Pulmonary Vein Isolation Alone Versus Additional Linear Ablation in Patients With Persistent Atrial Fibrillation Converted to Paroxysmal Type With Antiarrhythmic Drug Therapy
A Multicenter, Prospective, Randomized Study
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Background—Atrial fibrillation (AF) type can vary depending on condition and timing, and some patients who initially present with persistent AF may be changed to paroxysmal AF after antiarrhythmic drug medication and cardioversion. We investigated whether circumferential pulmonary vein isolation (CPVI) alone is an effective rhythm control strategy in patients with persistent AF to paroxysmal AF.
Methods and Results—We enrolled 113 patients with persistent AF to paroxysmal AF (male 75%, 60.4±10.1 years old) who underwent catheter ablation for nonvalvular AF at 3 tertiary hospitals. The participants were randomly assigned to 2 groups: CPVI alone (n=59) or CPVI plus linear ablation (CPVI+Line; posterior box+anterior line, n=54). Compared with the CPVI+Line, CPVI alone required shorter procedure (187.2±58.0 versus 211.2±63.9 min; P=0.043) and ablation times (4922.1±1110.5 versus 6205.7±1425.2 s; P<0.001) without difference in procedure-related major complication (3% versus 2%; P=0.611). Antiarrhythmic drug utility rates after ablation were not different between the 2 groups (22% versus 30%; P=0.356). Overall, AF-free survival (log-rank; P=0.206) and AF and antiarrhythmic drug–free survival (log-rank; P=0.321) were not different between groups.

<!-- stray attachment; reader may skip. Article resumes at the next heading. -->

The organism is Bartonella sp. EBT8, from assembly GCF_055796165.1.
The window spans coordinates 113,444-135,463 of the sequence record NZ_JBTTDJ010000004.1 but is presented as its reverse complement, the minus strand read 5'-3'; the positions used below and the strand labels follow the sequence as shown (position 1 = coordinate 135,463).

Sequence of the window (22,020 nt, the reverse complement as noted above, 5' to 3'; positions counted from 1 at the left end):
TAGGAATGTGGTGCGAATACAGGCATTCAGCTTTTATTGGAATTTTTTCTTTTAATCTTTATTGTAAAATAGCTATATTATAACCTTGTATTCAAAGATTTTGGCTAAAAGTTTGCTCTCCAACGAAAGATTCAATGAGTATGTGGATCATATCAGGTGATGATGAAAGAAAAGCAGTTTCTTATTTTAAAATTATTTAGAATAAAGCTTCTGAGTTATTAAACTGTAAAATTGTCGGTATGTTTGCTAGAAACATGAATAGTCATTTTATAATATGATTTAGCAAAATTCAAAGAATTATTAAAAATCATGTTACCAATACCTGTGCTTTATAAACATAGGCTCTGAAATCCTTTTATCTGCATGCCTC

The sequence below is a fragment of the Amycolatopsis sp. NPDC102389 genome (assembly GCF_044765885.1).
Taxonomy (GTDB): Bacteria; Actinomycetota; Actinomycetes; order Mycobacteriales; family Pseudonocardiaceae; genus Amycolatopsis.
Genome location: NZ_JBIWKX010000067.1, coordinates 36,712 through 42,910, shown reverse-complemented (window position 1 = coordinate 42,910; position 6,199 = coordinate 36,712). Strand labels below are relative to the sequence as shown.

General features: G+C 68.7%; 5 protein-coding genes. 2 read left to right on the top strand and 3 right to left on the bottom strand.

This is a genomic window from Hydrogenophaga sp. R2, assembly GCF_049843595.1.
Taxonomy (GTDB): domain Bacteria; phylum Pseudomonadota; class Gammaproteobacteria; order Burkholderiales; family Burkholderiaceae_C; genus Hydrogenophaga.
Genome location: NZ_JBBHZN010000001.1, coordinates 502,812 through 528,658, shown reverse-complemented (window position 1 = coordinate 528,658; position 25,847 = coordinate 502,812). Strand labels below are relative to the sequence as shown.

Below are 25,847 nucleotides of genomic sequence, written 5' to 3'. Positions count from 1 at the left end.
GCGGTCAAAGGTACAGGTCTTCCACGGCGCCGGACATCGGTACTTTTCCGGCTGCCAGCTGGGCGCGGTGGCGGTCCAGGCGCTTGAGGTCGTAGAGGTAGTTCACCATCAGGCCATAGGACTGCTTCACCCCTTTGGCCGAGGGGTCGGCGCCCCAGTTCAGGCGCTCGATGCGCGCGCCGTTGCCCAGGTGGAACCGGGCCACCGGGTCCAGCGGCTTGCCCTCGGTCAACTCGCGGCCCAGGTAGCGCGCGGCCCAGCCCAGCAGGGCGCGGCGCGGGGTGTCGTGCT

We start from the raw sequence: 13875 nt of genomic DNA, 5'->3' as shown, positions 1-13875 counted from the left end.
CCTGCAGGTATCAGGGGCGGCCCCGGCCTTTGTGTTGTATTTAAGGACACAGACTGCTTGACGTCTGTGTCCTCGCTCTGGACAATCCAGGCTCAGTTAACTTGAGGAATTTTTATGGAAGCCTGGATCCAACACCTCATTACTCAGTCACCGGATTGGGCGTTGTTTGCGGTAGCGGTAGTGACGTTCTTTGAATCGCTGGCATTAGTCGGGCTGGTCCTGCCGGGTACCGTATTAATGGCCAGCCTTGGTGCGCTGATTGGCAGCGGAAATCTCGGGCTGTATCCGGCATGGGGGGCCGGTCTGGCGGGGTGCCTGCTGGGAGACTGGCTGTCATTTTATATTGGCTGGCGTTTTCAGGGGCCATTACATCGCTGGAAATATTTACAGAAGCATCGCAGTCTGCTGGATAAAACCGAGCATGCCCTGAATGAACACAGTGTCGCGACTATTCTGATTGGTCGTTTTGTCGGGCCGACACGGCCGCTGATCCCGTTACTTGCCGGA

Conclusions—CPVI alone is an effective rhythm control strategy with a shorter procedure time in persistent AF patients converted to paroxysmal AF compared with CPVI with linear ablation.
- antiarrhythmic drug
- atrial fibrillation
- catheter ablation
- persistent atrial fibrillation
- recurrent event
- Received December 5, 2016.
- Accepted April 18, 2017.
- © 2017 American Heart Association, Inc.